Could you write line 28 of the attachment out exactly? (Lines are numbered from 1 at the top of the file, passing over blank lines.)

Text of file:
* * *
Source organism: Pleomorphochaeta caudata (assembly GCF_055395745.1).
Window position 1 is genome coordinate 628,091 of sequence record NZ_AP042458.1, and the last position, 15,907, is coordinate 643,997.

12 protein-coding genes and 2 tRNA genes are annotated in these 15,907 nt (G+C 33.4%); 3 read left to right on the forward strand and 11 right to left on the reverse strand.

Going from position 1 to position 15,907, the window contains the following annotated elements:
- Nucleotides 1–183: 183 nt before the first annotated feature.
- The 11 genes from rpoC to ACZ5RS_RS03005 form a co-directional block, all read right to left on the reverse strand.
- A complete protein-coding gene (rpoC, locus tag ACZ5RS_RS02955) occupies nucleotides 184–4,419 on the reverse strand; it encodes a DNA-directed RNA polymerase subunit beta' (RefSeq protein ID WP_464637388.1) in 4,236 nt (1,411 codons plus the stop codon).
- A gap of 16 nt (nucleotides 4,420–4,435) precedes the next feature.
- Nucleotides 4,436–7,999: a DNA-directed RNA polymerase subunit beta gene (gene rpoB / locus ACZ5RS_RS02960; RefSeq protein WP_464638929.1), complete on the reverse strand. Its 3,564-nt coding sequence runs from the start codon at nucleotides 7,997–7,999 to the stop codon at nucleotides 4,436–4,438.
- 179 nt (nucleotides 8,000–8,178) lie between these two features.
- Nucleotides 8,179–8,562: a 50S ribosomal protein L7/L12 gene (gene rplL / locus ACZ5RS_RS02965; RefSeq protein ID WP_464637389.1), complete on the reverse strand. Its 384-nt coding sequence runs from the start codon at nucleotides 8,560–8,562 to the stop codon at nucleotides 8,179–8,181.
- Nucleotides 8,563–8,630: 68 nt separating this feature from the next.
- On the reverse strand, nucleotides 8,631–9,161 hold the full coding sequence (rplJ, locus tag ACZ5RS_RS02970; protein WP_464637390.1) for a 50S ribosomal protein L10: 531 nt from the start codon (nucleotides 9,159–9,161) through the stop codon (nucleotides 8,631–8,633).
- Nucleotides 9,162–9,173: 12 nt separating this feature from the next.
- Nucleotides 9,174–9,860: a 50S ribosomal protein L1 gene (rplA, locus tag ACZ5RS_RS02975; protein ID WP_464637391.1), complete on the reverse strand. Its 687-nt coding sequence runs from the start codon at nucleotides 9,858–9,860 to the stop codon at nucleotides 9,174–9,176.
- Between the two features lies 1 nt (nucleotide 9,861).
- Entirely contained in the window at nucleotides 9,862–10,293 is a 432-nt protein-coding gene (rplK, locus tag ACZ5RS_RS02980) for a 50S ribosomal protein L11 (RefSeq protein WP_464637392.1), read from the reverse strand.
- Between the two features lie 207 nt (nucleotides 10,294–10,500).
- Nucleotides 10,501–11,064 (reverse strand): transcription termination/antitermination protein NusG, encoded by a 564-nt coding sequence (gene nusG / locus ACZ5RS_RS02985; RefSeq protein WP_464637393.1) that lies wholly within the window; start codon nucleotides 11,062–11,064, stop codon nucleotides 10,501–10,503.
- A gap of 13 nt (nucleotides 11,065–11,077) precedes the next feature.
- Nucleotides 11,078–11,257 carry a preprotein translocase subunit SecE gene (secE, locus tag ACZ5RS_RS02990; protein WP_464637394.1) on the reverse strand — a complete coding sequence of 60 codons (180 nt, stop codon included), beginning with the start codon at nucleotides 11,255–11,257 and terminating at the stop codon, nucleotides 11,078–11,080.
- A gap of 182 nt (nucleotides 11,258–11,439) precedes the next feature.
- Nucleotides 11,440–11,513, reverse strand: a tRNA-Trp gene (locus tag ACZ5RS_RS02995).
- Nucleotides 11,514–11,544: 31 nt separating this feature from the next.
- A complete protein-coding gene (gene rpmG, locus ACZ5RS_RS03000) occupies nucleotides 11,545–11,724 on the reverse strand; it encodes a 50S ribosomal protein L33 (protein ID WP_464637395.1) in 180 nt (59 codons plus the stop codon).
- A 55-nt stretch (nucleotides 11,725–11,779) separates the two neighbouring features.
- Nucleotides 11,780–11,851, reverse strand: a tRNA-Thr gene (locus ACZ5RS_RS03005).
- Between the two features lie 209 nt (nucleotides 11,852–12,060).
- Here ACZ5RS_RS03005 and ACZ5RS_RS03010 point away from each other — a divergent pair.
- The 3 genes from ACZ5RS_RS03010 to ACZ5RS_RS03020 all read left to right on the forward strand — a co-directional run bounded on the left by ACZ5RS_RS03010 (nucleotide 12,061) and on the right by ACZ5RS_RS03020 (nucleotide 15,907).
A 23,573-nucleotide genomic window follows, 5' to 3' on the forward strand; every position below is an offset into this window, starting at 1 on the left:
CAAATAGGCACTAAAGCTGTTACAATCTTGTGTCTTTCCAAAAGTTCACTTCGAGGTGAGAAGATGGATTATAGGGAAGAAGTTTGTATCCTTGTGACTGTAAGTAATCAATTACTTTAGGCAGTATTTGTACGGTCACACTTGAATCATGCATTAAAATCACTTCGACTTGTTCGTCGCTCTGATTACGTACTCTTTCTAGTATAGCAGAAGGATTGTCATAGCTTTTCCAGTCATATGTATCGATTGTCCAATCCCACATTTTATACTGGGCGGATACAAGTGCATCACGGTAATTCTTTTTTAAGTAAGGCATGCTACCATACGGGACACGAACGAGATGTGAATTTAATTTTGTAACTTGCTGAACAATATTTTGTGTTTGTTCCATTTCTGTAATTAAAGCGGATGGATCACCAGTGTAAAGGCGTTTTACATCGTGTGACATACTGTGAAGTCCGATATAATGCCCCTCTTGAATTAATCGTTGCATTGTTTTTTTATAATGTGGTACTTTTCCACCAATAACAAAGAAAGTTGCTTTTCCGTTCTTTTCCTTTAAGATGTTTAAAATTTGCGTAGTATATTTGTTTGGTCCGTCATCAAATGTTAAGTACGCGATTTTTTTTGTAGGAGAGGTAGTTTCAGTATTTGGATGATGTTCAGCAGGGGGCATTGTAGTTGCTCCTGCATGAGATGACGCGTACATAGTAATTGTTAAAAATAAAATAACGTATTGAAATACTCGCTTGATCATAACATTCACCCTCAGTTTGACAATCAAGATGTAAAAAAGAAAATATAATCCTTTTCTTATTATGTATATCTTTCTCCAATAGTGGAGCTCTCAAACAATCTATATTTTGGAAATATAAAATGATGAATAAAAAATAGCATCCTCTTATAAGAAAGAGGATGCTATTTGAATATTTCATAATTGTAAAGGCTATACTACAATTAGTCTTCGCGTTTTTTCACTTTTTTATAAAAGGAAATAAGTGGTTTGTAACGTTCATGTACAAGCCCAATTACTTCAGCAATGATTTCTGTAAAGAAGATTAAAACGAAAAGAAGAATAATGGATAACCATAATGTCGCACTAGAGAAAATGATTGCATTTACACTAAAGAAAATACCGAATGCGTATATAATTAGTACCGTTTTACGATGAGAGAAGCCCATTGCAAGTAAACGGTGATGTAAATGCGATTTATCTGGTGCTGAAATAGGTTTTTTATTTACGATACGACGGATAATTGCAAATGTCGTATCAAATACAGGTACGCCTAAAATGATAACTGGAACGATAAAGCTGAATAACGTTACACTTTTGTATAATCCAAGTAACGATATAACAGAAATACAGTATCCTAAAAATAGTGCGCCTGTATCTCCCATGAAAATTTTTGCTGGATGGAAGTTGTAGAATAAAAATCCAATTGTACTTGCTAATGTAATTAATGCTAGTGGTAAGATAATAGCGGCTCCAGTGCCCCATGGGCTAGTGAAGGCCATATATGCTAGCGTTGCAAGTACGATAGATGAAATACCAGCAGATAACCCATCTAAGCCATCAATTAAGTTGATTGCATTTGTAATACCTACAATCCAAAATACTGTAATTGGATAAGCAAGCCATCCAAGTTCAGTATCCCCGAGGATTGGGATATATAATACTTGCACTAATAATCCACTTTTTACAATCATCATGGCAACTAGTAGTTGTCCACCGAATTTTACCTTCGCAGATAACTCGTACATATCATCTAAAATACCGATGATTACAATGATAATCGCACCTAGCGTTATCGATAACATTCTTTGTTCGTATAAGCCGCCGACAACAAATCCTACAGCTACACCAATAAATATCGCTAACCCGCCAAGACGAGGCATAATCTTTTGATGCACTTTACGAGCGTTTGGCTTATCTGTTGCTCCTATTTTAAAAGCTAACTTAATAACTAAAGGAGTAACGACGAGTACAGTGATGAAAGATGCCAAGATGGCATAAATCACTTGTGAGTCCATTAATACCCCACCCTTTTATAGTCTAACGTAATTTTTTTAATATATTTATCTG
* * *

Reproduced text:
- Between the two features lie 209 nt (nucleotides 11,852–12,060).